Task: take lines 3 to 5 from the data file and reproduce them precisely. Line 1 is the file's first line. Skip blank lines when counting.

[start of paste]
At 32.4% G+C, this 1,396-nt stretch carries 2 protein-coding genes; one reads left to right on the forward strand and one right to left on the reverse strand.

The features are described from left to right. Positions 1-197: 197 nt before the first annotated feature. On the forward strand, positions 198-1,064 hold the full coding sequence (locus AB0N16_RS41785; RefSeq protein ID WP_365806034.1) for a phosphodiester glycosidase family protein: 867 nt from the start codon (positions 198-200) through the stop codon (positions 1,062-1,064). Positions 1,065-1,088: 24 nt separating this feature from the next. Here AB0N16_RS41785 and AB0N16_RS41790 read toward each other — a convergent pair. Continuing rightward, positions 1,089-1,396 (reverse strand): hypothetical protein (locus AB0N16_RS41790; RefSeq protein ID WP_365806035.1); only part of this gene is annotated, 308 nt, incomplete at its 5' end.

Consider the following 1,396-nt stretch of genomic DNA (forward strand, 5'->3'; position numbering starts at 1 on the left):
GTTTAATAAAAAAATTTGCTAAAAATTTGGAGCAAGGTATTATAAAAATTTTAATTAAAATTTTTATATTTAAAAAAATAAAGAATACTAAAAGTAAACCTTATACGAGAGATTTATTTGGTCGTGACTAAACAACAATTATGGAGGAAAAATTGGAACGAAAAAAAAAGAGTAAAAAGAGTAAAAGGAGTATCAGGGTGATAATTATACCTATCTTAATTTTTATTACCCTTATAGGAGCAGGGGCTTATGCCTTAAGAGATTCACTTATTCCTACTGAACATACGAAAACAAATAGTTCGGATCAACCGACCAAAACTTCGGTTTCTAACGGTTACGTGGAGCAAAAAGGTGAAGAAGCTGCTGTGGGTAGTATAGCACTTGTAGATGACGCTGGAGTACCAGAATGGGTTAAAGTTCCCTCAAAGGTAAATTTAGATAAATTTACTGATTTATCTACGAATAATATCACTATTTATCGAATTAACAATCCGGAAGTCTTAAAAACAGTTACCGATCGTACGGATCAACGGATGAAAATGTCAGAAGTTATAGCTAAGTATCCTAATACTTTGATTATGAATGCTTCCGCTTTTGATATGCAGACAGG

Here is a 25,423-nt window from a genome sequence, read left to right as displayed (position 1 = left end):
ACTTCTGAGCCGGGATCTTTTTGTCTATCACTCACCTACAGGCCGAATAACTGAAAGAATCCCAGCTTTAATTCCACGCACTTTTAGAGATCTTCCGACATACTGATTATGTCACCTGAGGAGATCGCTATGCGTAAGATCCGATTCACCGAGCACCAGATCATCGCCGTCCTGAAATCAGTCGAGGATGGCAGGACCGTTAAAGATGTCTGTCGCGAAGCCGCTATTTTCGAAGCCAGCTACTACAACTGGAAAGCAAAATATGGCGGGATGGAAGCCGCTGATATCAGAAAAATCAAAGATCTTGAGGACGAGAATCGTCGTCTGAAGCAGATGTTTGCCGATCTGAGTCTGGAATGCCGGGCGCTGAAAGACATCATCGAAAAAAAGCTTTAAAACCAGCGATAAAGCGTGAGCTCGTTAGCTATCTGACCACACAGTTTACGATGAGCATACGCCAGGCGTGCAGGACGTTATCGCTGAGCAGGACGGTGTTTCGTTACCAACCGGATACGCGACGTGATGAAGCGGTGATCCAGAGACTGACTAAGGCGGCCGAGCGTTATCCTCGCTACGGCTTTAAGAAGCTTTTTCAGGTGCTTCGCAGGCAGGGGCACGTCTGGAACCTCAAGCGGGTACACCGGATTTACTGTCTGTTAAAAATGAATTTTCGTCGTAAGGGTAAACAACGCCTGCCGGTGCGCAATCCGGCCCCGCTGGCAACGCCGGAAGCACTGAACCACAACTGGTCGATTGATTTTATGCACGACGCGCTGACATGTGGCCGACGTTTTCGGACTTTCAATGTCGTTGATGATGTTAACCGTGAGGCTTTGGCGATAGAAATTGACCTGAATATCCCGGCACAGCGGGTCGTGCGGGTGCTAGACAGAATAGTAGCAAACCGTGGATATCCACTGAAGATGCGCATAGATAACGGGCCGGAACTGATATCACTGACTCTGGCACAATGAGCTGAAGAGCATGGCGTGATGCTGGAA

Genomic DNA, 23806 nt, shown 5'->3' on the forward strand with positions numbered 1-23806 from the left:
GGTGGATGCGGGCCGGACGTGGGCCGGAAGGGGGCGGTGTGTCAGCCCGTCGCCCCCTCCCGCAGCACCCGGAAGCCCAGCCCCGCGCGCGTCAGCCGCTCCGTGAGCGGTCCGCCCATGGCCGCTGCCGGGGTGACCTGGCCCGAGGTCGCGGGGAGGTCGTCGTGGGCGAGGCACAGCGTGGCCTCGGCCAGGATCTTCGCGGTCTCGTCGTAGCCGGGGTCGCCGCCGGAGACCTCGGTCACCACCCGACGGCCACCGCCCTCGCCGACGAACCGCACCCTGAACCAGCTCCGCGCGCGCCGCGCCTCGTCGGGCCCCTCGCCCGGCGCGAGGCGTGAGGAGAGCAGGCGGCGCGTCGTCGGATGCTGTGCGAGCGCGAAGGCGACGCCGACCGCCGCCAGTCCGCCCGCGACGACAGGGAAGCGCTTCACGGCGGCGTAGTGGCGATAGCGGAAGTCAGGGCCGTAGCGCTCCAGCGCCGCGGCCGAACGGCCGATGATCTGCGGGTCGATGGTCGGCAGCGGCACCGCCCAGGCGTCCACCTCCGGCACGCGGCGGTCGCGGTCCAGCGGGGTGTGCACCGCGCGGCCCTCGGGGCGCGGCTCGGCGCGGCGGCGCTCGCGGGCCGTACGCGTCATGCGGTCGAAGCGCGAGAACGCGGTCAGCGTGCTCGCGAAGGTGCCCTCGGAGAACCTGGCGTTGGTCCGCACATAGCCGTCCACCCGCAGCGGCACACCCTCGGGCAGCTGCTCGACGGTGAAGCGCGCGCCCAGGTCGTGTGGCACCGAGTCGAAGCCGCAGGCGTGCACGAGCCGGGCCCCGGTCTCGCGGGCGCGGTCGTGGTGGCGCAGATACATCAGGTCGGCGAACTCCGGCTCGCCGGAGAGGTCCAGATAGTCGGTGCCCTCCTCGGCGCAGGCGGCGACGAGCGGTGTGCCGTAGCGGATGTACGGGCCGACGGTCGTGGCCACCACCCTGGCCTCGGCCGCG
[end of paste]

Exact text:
Consider the following 1,396-nt stretch of genomic DNA (forward strand, 5'->3'; position numbering starts at 1 on the left):
GTTTAATAAAAAAATTTGCTAAAAATTTGGAGCAAGGTATTATAAAAATTTTAATTAAAATTTTTATATTTAAAAAAATAAAGAATACTAAAAGTAAACCTTATACGAGAGATTTATTTGGTCGTGACTAAACAACAATTATGGAGGAAAAATTGGAACGAAAAAAAAAGAGTAAAAAGAGTAAAAGGAGTATCAGGGTGATAATTATACCTATCTTAATTTTTATTACCCTTATAGGAGCAGGGGCTTATGCCTTAAGAGATTCACTTATTCCTACTGAACATACGAAAACAAATAGTTCGGATCAACCGACCAAAACTTCGGTTTCTAACGGTTACGTGGAGCAAAAAGGTGAAGAAGCTGCTGTGGGTAGTATAGCACTTGTAGATGACGCTGGAGTACCAGAATGGGTTAAAGTTCCCTCAAAGGTAAATTTAGATAAATTTACTGATTTATCTACGAATAATATCACTATTTATCGAATTAACAATCCGGAAGTCTTAAAAACAGTTACCGATCGTACGGATCAACGGATGAAAATGTCAGAAGTTATAGCTAAGTATCCTAATACTTTGATTATGAATGCTTCCGCTTTTGATATGCAGACAGG

Here is a 25,423-nt window from a genome sequence, read left to right as displayed (position 1 = left end):